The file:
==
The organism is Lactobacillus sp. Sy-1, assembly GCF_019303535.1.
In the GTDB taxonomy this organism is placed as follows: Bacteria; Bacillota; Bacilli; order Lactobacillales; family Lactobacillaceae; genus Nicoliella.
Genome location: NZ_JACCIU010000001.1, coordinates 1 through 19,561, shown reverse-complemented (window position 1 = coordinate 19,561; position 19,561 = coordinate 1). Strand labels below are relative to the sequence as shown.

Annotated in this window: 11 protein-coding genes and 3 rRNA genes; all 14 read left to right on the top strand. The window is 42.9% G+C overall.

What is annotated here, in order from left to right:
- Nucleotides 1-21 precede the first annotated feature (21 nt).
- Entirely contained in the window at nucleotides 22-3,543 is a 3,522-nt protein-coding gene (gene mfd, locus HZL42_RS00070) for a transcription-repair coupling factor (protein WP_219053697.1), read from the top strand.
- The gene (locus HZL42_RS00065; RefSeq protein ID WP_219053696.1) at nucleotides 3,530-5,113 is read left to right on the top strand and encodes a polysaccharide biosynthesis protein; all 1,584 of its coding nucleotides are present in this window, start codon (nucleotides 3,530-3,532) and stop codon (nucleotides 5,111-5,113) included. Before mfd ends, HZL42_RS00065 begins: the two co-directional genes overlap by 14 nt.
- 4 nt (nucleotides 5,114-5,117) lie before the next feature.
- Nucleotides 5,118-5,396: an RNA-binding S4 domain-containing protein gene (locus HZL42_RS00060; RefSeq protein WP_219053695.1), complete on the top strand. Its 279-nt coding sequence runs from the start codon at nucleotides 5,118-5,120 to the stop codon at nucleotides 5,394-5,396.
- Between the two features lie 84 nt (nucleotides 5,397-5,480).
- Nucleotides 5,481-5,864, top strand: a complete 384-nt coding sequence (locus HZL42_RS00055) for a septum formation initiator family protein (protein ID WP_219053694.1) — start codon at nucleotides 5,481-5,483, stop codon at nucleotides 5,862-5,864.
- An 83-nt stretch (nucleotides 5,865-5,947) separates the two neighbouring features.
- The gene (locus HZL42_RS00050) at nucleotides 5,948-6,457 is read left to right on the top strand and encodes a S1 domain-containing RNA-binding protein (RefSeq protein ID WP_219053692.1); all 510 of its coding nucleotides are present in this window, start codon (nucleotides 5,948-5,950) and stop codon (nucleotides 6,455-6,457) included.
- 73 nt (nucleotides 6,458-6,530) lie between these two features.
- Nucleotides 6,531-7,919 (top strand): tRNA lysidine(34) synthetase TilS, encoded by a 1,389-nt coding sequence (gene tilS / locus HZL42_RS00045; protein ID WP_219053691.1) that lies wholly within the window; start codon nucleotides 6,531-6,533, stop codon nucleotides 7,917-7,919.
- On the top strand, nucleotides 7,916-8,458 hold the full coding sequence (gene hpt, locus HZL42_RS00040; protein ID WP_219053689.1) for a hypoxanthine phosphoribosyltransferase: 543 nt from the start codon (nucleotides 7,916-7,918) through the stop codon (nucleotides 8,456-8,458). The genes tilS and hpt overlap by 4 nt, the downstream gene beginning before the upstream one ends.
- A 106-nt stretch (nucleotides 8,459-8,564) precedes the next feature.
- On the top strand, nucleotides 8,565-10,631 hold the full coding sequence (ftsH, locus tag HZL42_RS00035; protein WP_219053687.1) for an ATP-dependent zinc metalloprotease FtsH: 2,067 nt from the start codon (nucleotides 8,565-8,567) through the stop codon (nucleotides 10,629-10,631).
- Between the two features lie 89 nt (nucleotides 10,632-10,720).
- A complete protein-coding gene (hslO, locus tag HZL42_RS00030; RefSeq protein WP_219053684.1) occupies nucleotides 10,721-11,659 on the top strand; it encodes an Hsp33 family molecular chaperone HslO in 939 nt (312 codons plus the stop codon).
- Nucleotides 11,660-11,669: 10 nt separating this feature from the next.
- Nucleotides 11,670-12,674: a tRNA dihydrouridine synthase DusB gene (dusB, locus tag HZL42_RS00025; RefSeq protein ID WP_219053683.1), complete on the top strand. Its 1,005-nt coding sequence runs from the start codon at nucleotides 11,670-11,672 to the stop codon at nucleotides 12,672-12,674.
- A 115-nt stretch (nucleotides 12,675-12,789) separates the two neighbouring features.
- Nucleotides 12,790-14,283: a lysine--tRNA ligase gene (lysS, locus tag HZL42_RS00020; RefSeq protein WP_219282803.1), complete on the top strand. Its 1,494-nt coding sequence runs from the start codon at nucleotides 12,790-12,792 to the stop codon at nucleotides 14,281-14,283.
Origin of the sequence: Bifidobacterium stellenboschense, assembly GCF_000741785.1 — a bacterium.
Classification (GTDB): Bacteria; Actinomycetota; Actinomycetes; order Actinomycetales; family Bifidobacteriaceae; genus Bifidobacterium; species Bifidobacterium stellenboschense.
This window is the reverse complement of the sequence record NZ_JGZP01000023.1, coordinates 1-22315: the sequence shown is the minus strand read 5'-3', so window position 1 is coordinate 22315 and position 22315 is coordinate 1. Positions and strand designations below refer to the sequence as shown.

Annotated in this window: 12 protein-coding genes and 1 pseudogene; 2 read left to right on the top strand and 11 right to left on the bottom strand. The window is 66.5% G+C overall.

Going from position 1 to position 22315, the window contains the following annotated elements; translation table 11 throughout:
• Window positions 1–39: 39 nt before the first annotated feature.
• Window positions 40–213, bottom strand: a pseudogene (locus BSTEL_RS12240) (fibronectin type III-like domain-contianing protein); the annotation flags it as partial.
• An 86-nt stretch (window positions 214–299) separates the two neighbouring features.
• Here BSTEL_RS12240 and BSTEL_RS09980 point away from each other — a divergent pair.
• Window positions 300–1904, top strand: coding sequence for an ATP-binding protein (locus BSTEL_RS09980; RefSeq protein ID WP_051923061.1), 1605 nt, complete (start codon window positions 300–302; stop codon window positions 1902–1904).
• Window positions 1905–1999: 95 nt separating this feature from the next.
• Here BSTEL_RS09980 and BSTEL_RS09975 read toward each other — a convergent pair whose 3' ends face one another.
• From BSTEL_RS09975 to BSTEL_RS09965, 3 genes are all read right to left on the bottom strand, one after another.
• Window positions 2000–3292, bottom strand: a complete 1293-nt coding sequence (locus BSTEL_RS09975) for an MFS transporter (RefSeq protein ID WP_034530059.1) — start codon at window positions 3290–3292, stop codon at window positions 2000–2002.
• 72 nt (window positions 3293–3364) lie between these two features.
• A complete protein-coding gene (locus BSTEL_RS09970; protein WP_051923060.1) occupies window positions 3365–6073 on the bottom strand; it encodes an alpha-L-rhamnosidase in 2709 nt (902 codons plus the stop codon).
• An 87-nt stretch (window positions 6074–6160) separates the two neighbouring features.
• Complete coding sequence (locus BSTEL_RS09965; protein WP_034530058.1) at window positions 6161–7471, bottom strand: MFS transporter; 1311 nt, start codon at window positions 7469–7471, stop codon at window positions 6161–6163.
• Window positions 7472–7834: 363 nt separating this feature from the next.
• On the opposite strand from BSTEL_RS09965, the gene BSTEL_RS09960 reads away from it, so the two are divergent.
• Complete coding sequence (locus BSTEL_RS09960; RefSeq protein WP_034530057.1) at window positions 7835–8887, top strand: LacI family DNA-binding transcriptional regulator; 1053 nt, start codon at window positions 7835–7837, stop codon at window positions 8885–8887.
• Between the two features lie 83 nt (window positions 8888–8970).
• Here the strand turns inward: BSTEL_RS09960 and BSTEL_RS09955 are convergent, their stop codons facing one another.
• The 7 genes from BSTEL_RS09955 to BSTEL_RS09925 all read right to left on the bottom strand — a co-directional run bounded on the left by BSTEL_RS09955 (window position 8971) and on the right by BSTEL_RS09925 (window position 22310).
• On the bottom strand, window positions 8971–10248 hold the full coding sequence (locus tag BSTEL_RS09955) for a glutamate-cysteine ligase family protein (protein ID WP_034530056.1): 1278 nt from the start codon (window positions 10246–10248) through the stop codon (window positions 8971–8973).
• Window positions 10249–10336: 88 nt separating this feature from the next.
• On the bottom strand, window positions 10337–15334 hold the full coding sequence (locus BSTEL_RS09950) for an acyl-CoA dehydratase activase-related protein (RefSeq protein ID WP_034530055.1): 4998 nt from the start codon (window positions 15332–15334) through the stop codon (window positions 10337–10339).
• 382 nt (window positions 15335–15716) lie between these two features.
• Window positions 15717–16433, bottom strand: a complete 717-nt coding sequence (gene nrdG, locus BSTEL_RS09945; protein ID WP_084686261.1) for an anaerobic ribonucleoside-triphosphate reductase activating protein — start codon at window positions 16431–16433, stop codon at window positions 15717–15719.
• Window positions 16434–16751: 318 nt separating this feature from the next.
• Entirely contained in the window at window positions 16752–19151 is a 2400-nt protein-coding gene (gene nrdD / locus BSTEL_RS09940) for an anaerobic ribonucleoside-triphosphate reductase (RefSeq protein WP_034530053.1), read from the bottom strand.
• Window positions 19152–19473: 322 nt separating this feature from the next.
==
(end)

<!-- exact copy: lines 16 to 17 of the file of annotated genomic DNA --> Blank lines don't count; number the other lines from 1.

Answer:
- Nucleotides 6,531-7,919 (top strand): tRNA lysidine(34) synthetase TilS, encoded by a 1,389-nt coding sequence (gene tilS / locus HZL42_RS00045; protein ID WP_219053691.1) that lies wholly within the window; start codon nucleotides 6,531-6,533, stop codon nucleotides 7,917-7,919.
- On the top strand, nucleotides 7,916-8,458 hold the full coding sequence (gene hpt, locus HZL42_RS00040; protein ID WP_219053689.1) for a hypoxanthine phosphoribosyltransferase: 543 nt from the start codon (nucleotides 7,916-7,918) through the stop codon (nucleotides 8,456-8,458). The genes tilS and hpt overlap by 4 nt, the downstream gene beginning before the upstream one ends.